I think hiring a good home inspector or architect is a better option. The structural engineer is limiting and will not be very helpful when it comes to other issues that may come up during the construction (electrical, plumbing, etc..). A footing inspection is not too complicated and should be within the ability of the home inspector or architect. You should find someone that can help your throughout the whole process. Perhaps even a munical inspector from another town that does not have a relationship with the town where you are having your home built.

It is very different around here. Most people in our real estate market would not be happy with construction that uses code as the gauge for the quality that they expect. Code minimum works for life safety but when it comes good craftsmanship, the code officials and engineers usually don't get involved.

The building contractor is looking to make a profit, especially in today's environment. A smart consumer understands the problem with relying on the contractor to look out for their best interest.

One of the reasons we get hired as construction consultants is that we explain the differences beteween a code inspectior, the contractor, and a construction consultant.

Getting back to the issues of the footings in the photos, the code officials around here would not allow them as shown.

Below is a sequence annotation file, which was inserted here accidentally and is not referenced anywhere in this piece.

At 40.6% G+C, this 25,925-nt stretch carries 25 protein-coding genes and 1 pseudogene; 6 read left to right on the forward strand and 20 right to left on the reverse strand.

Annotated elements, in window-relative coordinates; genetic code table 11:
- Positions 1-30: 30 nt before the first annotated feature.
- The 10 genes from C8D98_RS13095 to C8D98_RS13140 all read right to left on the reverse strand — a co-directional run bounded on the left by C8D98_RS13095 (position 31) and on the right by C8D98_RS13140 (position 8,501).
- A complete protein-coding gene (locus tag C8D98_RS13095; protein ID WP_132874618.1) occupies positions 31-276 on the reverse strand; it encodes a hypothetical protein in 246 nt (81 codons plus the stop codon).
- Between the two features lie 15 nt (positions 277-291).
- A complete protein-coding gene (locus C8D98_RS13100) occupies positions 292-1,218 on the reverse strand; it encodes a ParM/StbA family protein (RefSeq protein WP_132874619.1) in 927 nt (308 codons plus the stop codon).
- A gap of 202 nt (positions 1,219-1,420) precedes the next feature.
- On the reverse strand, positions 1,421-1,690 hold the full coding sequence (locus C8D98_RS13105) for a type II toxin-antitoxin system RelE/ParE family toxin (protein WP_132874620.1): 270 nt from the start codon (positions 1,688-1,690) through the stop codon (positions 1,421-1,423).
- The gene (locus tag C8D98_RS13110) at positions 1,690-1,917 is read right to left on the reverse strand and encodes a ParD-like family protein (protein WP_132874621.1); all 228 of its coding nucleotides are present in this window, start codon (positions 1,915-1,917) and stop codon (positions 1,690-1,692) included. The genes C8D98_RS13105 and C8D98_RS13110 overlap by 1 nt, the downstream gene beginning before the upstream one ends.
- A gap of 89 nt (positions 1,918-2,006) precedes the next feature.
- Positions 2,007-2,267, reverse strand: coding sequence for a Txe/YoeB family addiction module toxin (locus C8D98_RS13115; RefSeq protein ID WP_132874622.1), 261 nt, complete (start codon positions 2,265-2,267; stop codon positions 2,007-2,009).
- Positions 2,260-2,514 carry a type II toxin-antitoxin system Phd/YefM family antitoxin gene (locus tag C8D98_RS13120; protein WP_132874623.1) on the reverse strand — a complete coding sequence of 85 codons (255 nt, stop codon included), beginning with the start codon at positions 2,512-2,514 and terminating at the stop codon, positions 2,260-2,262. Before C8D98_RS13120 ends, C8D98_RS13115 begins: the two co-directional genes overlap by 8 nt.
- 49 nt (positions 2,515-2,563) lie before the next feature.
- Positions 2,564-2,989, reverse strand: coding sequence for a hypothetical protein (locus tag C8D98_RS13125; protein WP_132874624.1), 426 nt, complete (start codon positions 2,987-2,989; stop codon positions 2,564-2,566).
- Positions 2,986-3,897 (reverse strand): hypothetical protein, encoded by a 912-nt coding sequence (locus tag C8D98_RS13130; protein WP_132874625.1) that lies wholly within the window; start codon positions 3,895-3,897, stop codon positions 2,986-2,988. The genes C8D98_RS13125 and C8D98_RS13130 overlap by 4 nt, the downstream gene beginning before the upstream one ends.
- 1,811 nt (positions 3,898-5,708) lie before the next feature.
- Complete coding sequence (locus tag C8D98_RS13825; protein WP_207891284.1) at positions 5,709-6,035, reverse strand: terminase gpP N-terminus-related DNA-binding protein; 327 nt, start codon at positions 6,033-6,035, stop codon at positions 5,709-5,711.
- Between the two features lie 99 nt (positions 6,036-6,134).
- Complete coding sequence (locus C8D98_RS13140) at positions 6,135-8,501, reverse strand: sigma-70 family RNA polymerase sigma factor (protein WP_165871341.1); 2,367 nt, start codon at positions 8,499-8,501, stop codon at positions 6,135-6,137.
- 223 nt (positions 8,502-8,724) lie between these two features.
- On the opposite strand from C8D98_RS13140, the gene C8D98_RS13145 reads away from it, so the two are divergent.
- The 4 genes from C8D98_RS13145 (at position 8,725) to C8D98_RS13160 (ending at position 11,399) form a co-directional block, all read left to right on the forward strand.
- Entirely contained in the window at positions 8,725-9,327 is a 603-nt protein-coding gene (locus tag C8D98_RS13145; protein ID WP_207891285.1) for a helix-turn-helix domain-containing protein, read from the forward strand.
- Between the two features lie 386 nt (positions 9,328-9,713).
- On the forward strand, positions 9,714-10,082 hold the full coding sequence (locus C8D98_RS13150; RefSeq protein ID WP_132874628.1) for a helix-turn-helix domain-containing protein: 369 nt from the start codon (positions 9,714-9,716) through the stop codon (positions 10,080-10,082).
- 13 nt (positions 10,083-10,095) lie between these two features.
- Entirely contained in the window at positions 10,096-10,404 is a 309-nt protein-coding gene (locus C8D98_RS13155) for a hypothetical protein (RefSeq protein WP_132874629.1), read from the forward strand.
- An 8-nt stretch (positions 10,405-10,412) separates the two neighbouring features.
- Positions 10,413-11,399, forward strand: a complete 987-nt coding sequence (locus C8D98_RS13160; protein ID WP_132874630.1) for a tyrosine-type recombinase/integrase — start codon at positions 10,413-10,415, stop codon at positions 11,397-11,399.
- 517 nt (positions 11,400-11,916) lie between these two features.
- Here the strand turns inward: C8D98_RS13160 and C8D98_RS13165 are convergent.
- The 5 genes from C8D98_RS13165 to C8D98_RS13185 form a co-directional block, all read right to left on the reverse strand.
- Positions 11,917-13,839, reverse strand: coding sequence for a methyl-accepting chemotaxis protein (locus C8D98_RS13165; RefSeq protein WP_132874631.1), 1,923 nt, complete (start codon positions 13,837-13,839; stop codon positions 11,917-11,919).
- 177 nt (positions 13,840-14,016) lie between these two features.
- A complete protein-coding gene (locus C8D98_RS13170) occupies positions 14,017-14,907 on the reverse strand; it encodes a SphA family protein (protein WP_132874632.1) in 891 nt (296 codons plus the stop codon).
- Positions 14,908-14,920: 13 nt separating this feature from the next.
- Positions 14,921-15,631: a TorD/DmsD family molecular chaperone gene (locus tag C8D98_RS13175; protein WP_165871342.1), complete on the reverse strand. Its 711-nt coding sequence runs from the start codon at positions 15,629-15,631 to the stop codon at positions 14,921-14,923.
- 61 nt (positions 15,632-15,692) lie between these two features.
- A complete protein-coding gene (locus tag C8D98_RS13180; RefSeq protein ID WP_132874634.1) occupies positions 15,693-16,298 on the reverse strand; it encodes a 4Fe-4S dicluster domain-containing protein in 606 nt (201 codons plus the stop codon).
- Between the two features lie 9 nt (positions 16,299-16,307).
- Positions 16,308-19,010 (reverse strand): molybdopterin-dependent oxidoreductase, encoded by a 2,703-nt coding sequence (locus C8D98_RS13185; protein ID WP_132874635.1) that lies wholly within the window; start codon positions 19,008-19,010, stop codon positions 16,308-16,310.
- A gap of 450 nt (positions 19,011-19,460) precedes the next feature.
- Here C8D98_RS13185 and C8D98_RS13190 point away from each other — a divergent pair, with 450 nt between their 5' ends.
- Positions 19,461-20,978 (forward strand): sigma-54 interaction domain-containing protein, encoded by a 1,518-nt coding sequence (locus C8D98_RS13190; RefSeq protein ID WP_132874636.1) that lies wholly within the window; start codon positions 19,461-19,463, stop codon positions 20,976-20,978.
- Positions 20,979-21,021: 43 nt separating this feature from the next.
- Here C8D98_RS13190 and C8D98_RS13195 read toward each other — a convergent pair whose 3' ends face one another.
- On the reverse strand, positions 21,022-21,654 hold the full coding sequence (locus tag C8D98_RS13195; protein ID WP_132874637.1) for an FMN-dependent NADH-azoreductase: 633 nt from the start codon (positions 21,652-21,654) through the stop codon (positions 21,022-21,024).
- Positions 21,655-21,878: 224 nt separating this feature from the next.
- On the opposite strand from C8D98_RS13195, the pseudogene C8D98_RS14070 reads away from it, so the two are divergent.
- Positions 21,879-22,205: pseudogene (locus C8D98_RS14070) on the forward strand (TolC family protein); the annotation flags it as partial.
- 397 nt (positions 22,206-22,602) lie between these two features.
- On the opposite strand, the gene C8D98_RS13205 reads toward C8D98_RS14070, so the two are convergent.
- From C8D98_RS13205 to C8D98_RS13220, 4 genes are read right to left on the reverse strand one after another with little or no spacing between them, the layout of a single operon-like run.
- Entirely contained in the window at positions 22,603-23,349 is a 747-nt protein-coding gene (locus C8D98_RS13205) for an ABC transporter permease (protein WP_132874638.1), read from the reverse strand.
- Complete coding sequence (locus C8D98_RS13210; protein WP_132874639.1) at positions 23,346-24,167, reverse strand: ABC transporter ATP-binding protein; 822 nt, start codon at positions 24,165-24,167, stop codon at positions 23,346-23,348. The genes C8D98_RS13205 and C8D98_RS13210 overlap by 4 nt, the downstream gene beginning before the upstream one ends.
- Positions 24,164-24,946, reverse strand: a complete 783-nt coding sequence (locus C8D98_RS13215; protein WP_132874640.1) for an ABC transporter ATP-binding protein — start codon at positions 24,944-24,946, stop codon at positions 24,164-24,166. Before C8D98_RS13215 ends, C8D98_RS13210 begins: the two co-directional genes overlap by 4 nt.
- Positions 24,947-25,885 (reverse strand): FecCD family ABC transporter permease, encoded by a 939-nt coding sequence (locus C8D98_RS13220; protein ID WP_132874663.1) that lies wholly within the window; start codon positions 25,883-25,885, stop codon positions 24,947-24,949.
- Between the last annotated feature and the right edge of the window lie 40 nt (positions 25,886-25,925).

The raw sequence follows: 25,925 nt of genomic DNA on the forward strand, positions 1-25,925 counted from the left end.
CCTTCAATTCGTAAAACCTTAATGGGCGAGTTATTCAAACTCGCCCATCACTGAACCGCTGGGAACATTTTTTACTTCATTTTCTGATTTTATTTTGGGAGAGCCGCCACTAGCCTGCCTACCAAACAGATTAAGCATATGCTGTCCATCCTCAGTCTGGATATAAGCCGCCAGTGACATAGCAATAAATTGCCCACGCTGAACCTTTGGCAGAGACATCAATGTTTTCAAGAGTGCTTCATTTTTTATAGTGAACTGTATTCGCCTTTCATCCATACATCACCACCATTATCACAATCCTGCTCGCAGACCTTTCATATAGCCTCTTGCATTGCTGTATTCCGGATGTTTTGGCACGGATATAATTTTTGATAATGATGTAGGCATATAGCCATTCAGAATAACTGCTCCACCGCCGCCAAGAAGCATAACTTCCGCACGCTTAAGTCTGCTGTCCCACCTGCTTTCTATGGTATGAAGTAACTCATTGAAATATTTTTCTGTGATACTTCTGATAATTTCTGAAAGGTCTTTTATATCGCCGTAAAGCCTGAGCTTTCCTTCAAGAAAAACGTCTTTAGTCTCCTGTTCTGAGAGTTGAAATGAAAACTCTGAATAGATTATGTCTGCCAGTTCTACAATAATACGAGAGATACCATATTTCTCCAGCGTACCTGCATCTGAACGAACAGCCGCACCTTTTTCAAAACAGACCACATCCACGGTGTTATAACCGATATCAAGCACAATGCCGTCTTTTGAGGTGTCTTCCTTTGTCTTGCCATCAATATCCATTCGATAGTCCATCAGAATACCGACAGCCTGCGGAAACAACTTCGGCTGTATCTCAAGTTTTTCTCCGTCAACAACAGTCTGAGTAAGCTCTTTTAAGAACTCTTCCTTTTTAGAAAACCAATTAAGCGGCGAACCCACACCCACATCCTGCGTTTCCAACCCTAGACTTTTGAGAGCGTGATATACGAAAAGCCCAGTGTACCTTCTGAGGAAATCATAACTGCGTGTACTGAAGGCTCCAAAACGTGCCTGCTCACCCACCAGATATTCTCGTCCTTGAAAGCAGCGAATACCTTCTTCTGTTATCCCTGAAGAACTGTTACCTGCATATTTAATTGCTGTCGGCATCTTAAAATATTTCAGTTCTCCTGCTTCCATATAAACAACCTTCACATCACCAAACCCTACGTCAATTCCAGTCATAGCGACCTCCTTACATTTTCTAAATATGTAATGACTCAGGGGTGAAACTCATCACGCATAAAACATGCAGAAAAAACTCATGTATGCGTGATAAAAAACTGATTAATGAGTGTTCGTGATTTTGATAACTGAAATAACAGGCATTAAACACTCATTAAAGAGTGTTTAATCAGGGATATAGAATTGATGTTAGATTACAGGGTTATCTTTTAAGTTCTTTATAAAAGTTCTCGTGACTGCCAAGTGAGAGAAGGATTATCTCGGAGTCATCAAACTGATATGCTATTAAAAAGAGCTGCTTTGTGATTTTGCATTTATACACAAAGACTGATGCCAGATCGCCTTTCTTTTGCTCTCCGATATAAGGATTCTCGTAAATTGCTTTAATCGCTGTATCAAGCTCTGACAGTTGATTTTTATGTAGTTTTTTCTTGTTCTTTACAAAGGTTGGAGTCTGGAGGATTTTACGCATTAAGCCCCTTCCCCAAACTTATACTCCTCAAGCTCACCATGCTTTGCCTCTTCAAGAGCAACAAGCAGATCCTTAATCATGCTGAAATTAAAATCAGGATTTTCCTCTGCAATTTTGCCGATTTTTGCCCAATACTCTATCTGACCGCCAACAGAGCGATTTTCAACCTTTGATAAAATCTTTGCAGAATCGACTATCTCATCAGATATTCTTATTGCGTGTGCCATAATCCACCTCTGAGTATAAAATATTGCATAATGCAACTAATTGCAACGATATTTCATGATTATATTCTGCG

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Steven

I agree with you that the code is only the minimum. I am also glad to here that your code officials would not allow the footing as it is now. During plan review if I see that a contractor is trying to use the very bare minimum I try to get them to do a little better, although it doesn't always work. Unfortunately if they do go with the bare minimum necessary to satisfy code I can't stop them. Sometimes the lowest bidder is not always the best.

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Steven

I agree with you that the code is only the minimum. I am also glad to here that your code officials would not allow the footing as it is now. During plan review if I see that a contractor is trying to use the very bare minimum I try to get them to do a little better, although it doesn't always work. Unfortunately if they do go with the bare minimum necessary to satisfy code I can't stop them. Sometimes the lowest bidder is not always the best.

Assuming that the future owner hired you, and you are involved from the start of plan review, it is the time to discuss how to improve the end product. Why do you care what the contractor wants?

If your client has the information, even if they are contracted for code minimum, maybe they would be willing to pay for an upgrade.

Maybe they can use your input to negotiate upgrades for free?

A lot of workmanship issues are not even related to money, Just having an extra eye on the job can result in less shortcuts.

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The owner doesn't hire me. I am governed by the state Dept. of Insurance. It does not matter to me what the contractor wants, but if the work is to code, even if just to the minimum code I have to pass it. If the homeowner asks for my advice then I tell them, but alot of times I don't meet with the HO, b/c the work is put in the hands of the GC. I am always involved from the very start, b/c no permit gets issued unless I issue it.